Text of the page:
The Danger Signs in an Economic Recession are there to see. You need good basic Business Management Skills if you’re going to avoid business failure.
All major economies suffer the danger of economic recession, and if not already in recession what danger signs do you, the small business owner, need to watch out for?
A Business that is over-borrowed and living on credit is always the first to fail.
A business whose sales depend on too few customers or on a tight niche market is next.
And finally, a business that fails to maintain an adequate cashflow will almost certainly fold.
The Danger Signs in Your Business
The above situations are some of the more common reasons for business failure in an economic recession, but not the only ones by any means.
Economic Recession is probably the major cause of generalized business failure.
Particularly if you have been reliant on credit to run your business.
There are however, many other signs that your business might be in trouble, so watch out and act quickly if you begin to experience any of the following …
1. Are Your Sales Slowing. Is Your Income Declining …
If you try to borrow your way out of it, you are heading for a quick exit. Growth only comes from trading on profits, never from debt. So what do you do? I would suggest …
- You cut your overheads wherever possible. Look for wasteful practices and eliminate them.
- You spend extra time on your customers. Lose a large customer account and your cashflow will be hit hard. Pay attention to their problems and ensure that they are satisfied with your service if you want to avoid business failure.
- Even in an economic recession there are new customers available. Never neglect finding new customers.
- Review your credit terms and quickly react to late payments by visiting your customer to discuss the problem and find a solution. Managing your money correctly is vital.
- Have you unused assets on your balance sheet? Sell what you are not using. Not the best time to sell but beggars can’t be choosers. Avoiding business failure is your primary focus.
2. Are Stock Levels Increasing …
In any economic recession demand for goods and services are reduced. So watch your stock levels closely in an economic recession. Stock costs money, especially if you have used borrowed money to produce or buy the stock. If your stock levels are growing, this should be a major worry. If you aren’t selling, how long will you remain in business?
- Cut your stock levels to what you can sell. Stocking what you don’t sell will be the end of you. Remember an economic recession changes the demand for goods and services so you need to change the supply.
- Depending on your market, you can often introduce lower cost items to sell. For example, if you are in a luxury high-end market your customers will most likely be unaffected by recession and so continue to buy. If however you are in a middle class market that is being affected by job losses your customers will often only be be able to buy down. Introduce similar, but cheaper stock.
3. Are You Pricing Too High in an Economic Recession …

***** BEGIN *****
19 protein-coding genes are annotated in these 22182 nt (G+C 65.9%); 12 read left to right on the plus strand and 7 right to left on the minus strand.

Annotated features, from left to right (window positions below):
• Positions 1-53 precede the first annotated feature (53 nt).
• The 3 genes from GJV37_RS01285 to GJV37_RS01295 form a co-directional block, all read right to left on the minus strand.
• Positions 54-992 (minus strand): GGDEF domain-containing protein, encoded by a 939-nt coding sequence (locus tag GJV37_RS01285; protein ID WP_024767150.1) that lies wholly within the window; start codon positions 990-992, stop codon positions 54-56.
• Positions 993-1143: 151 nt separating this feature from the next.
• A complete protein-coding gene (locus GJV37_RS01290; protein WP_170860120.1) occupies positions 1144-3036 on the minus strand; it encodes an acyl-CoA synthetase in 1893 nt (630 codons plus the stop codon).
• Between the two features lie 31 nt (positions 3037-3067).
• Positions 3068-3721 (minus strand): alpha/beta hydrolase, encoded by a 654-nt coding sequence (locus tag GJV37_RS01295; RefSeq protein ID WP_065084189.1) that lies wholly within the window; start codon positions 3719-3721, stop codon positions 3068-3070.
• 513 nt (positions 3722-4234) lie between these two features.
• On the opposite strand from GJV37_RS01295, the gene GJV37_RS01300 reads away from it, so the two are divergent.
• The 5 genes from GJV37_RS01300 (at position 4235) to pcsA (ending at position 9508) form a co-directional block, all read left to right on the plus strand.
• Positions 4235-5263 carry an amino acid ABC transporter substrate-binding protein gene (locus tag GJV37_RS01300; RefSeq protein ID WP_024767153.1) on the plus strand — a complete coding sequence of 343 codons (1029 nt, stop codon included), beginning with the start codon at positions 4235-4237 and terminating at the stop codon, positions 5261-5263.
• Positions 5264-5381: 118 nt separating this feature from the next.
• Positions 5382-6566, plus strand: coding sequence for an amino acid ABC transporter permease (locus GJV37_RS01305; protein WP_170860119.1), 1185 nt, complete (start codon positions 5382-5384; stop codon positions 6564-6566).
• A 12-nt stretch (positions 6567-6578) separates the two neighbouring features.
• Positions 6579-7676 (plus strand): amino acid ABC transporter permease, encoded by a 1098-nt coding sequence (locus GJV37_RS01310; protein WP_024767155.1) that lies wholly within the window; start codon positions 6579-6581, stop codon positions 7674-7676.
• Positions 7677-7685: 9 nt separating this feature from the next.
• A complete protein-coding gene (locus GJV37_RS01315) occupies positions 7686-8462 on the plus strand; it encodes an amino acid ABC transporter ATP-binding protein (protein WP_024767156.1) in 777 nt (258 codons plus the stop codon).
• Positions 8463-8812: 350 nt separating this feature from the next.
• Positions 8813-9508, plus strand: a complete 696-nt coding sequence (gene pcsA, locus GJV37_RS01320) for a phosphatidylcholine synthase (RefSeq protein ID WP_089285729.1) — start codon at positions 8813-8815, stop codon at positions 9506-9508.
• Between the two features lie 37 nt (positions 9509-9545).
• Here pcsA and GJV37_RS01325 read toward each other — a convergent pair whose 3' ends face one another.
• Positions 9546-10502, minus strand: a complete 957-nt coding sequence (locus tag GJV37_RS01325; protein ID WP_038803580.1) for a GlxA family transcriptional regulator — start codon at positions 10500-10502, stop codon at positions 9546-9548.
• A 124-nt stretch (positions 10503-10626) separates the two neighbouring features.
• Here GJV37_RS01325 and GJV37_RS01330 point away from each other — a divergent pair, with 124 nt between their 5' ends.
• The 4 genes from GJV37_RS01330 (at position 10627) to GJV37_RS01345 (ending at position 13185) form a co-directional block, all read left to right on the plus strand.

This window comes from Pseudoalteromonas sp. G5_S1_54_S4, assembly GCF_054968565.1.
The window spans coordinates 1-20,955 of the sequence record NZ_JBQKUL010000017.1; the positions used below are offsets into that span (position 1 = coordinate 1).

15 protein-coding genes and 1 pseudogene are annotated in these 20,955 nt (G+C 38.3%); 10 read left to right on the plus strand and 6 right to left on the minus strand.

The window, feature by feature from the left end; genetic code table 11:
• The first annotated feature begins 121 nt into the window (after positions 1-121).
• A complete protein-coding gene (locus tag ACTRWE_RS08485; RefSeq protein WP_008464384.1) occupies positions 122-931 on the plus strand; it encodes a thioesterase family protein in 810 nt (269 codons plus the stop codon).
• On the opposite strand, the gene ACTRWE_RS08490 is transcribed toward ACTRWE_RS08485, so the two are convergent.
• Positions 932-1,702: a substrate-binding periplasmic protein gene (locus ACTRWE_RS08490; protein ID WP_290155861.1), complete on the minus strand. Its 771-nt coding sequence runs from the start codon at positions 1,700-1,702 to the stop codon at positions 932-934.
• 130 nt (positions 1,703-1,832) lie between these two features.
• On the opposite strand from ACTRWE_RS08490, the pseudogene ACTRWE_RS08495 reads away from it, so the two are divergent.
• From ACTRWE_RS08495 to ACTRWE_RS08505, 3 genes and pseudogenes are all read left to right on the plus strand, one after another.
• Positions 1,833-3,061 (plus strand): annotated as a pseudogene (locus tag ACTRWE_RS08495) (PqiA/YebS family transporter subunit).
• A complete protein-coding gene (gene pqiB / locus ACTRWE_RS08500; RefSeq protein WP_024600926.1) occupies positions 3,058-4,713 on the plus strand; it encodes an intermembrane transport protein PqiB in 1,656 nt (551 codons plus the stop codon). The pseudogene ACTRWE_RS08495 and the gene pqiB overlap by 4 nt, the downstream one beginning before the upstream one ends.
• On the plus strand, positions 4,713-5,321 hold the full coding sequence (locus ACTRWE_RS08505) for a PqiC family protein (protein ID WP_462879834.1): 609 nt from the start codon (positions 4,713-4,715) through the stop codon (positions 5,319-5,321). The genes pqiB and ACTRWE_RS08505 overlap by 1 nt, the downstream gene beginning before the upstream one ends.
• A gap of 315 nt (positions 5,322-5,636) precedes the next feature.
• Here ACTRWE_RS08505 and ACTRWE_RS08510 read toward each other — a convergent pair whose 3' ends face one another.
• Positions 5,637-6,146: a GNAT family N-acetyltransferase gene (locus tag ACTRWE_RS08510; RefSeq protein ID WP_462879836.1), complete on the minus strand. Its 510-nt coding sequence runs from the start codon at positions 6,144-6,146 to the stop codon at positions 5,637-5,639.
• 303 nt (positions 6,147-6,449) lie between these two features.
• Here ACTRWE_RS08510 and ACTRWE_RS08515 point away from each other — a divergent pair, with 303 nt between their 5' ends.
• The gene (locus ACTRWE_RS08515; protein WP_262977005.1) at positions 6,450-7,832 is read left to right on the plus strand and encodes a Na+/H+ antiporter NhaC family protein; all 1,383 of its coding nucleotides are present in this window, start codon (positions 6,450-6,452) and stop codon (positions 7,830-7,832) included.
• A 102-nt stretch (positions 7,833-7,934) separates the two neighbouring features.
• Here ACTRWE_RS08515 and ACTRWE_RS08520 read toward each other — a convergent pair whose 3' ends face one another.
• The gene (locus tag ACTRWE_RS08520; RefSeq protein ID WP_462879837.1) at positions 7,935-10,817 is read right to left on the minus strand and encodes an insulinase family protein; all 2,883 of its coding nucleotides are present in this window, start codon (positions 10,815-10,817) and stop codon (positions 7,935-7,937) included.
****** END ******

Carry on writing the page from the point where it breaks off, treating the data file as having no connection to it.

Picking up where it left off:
Are you being undercut on price? Are similar but cheaper items selling quicker or are customers complaining about high prices. Often the first thought in business is to reduce prices to stimulate sales and it works, but at what cost?
- If you are going to reduce your prices you must first reduce your production or purchase costs. If you don’t then you are making your problem worse.
- If you are thinking of reducing your prices, make sure that you first understand the reason why sales are slowing. It might not be price.
- Look at the alternatives to reducing prices. Marketing, advertising and packaging can all help increase sales without a price reduction and do not eat away at your profit margin.
- Correct pricing during times of economic recession is vital, but lowering prices is not always the answer.
4. Staffing Levels – have you too many people to survive an economic recession …
Not enough work to keep your staff busy or having difficulty in making payroll. So what do you do? Cut staff?
Cutting staff is often the first thought when there is a need to reduce costs and sometimes it is actually necessary in an economic recession. However, I have always felt that getting rid of good people is not only wasteful but often leaves a bad taste, so, before you do that, think …
- Remind yourself of the reasons that you employed your people in the first place. What has changed.
- Lay it out to your staff why you are thinking of downsizing. Have they any suggestions to help prevent this.
- Can you get some of them to take over certain aspects of your work and allow you to concentrate on saving the business.
Good staff can be the making or breaking of a business and surviving an economic recession can mean the management and staff all have to pull together.
Make sure you look at every opportunity to include your existing staff in the survival process before the stress of insufficient orders and low cashflow forces you to wield the knife.
Surviving an economic recession, be it a US recession or any other recession means getting lean, cutting out the fat and concentrating on what still brings in revenue, to avoid business failure. Do this from the first signs of trouble and I would suggest that you will survive any economic recession, and come through it leaner, meaner and far stronger for the future of your business.